Why map brains?

    How could we benefit from better brain maps?
    We asked some experts what they think... 

    Image: Allen Institute for Brain Science

    Gosia Raczek

    Gosia is a psychiatrist and neuroscientist at Sussex Partnership NHS Foundation Trust. She researches neurodegeneration and brain imaging.

    close-up portrait of dr gosia raczek

    ‘Advances in brain imaging techniques will be hugely helpful to improve our understanding of disease biology and identify potential treatment targets. It’s not enough just to understand the structural anatomy of the brain. We also need to study brain networks – how neurons connect up and function together. Mapping this network is probably the most exciting field in recent brain imaging. It’s a combination of medicine, neuroscience and maths.’ 

    Ian Low

    Ian is a consultant functional neurosurgeon at the Essex Neuroscience Centre, Queen’s Hospital in Romford. 

    close-up portrait of dr low hu liang‘The effects of deep brain stimulation (DBS) on people with Parkinson’s disease vary from one person to the next. This is partly because there is no precise relationship between brain anatomy and function. Additionally, existing DBS tools are too crude to target the small nerve fibre bundles that precisely control body movement. Detailed brain maps can help us understand how different parts of the brain link to function, and how to better target DBS treatments.’

    Kay Tye

    Kay is a neurobiologist and Assistant Professor at the Picower Institute for Learning and Memory at the Massachusetts Institute of Technology (MIT).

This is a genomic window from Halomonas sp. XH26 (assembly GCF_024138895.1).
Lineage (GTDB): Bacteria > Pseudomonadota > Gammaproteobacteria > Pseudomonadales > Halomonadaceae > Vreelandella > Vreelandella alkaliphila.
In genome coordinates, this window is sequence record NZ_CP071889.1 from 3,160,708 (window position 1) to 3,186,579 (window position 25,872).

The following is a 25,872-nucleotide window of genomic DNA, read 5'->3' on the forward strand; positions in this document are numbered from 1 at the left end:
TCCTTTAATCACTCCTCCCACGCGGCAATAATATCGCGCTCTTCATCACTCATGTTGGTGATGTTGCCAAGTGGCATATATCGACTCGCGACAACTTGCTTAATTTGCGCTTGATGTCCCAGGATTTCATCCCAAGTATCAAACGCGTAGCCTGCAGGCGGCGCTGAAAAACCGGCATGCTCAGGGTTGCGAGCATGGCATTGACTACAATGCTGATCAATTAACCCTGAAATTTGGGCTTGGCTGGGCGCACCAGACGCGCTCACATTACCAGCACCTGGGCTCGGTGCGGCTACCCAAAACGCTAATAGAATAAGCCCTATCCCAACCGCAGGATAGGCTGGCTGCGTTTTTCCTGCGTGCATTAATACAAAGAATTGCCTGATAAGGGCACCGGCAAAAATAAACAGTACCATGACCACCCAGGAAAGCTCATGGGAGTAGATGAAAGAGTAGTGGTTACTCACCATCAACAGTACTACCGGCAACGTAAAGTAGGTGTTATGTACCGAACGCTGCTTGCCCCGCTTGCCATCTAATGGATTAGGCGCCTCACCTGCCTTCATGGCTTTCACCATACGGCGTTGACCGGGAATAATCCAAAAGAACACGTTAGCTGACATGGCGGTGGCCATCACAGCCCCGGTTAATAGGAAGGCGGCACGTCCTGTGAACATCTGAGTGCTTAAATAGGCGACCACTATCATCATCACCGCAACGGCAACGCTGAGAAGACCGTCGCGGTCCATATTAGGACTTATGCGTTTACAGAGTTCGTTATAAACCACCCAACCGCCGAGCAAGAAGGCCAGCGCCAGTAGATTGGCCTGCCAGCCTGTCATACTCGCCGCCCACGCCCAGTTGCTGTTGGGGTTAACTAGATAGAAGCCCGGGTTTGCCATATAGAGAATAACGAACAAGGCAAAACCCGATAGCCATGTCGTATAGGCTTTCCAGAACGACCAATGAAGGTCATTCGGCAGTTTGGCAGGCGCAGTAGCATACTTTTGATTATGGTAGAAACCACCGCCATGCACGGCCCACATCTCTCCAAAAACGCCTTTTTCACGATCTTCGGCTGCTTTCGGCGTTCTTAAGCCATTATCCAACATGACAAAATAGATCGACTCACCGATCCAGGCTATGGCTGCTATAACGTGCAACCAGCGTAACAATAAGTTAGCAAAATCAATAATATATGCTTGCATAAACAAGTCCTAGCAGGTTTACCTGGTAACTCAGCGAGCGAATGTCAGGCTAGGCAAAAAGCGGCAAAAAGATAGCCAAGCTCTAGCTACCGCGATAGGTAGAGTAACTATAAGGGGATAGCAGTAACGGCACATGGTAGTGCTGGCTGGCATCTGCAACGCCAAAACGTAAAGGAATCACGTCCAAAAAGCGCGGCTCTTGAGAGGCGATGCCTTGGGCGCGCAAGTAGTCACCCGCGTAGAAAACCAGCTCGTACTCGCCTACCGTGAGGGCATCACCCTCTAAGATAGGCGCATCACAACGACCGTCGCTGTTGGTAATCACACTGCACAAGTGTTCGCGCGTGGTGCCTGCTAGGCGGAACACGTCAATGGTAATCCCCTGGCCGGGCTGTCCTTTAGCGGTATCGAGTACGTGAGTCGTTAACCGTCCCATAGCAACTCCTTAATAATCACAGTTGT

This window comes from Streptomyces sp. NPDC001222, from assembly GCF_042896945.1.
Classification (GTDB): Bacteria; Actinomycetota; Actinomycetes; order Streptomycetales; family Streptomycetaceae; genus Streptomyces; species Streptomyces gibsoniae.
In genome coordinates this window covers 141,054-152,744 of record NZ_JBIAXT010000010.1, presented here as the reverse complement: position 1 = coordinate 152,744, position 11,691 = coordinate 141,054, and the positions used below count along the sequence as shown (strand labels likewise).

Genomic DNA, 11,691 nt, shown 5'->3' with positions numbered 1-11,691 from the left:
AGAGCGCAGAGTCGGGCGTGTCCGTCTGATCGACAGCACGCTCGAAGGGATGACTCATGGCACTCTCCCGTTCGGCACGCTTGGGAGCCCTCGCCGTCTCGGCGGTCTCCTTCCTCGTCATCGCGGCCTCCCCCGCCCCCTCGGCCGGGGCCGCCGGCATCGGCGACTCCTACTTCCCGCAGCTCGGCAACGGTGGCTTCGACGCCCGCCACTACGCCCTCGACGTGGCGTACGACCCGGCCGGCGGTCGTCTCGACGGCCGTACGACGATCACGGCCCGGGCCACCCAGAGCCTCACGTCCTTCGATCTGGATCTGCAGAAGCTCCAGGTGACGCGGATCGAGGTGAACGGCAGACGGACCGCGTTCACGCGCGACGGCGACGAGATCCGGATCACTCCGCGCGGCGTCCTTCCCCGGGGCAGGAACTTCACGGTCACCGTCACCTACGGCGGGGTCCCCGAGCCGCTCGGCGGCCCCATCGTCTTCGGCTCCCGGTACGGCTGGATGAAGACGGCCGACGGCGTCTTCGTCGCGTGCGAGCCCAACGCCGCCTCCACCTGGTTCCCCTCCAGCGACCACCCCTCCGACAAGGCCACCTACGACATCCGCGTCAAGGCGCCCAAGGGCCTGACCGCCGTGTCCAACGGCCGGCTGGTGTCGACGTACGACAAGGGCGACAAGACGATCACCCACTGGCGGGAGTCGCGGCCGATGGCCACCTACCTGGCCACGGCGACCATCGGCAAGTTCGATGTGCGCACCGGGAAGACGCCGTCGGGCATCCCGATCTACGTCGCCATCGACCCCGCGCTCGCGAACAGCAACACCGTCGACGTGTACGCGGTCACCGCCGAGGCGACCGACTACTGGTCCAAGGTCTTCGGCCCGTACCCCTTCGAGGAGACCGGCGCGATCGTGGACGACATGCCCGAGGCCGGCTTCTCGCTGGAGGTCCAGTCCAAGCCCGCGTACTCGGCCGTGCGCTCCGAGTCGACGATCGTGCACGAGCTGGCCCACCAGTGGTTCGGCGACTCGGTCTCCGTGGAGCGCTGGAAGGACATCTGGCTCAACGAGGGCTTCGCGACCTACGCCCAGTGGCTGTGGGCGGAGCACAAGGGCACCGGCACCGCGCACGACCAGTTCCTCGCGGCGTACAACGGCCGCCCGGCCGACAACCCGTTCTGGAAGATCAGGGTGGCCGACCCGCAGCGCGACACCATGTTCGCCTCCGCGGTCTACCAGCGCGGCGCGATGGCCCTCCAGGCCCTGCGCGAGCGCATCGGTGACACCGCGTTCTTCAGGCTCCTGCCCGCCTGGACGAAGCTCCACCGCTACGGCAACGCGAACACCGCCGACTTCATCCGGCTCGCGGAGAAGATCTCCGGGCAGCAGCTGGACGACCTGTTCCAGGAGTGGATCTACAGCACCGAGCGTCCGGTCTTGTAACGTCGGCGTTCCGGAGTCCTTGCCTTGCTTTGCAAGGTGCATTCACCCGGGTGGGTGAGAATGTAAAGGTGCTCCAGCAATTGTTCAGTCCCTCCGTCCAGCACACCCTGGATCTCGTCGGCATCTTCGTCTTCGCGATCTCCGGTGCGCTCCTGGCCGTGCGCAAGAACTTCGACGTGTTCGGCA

kay tye standing behind apparatus on a laboratory benchImage: Nature/Dana Smith

    ‘With deep brain stimulation (DBS), you’re just poking around in the dark. Stimulating brain cells with light probes rather than electrical DBS probes would be a marked improvement. We can identify targets for more effective treatments, with fewer side effects, by using these new light-based tools to study specific elements in brain circuits. 

    ‘However, we have to do a lot more research to see how well the brain tolerates being genetically engineered with light-reactive proteins. It’s frightening to put something in your brain when you don’t yet know what the long-term effects are.’

    Charles Lieber

    Charles is the Mark Hyman, Jr. Professor of Chemistry at Harvard University. His team created the world’s first cyborg tissue.

    charles lieber in a techy-looking lab'It’s hard to map brain activity in three dimensions. Cyborg tissue contains nano-scale silicon wires that weave among the cells. The wires are used to sense brain activity. Importantly, our nanowires are flexible. Flexible wires integrate easily within tissue. In the long term, implantable cyborg tissue could send electronic signals into and out of the brain. My vision is to use this to understand how disease affects brain activity and ultimately to correct it.’